FORTH OF NATURE
Walking the path along the overlooked coastline of south Fife
DATING back to 1450, this is one of the most charming harbours in Scotland, offering a unique insight into our past as an ambitious and prosperous seafaring nation. You can certainly understand why the makers of the hit TV show Outlander jumped at the chance to use this evocative Fife beauty spot as the ideal backdrop for Jacobite-era time travel capers.
Jump forward to 2017 on an overcast summer’s day, and fishing and pleasure boats bob gently in the harbour. Above, seagulls swoop over the beautiful stone cottages that have a Dutch feel about them, harking back to a time when Scotland did vast amounts of trade with the Low Countries. The magnificent Harbourmaster’s House, which has surveyed the scene for nearly 300 years, looks on stoically.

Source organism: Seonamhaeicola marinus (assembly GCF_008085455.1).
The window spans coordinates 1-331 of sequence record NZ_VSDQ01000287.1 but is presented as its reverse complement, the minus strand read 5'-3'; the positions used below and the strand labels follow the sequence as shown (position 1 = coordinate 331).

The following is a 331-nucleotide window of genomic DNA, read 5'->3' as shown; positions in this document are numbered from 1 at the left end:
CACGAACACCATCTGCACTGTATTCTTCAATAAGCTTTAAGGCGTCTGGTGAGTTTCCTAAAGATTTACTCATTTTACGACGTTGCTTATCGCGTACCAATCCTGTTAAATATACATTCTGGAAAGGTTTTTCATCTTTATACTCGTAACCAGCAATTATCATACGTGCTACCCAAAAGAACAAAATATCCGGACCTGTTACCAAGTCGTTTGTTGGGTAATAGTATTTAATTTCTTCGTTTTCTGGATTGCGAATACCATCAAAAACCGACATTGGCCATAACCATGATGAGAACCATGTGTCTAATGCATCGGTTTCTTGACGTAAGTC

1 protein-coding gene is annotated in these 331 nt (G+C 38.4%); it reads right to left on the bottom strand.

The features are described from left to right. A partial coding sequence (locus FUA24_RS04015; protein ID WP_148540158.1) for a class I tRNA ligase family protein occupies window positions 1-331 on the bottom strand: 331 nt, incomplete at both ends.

Following this description, non-Fifers will probably assume I am in one of the pretty East Neuk fishing villages – Crail, Cellardyke, Anstruther or St Monans – that adorn much of the kingdom’s tourist material and draw visitors from around the world. Fifers, however, will know I’m actually in Dysart, on the far less prosperous, far less well-known south Fife coast. Just along the seafront sits Kirkcaldy, and if I look north past the Wemyss villages I can see Buckhaven and Methil.
These names once held a proud place in Scotland’s industrial story, but since the coal mines and associated trades that defined them were closed in the 1980s they have struggled to find a role in the postindustrial world, and are largely forgotten in the national consciousness. More of which later. For now, I’m discovering – rediscovering – a part of Scotland that seems to have all but dropped off the radar for many people, walking the Fife Coastal Path from Kirkcaldy to Buckhaven.
I know this part of Fife pretty well.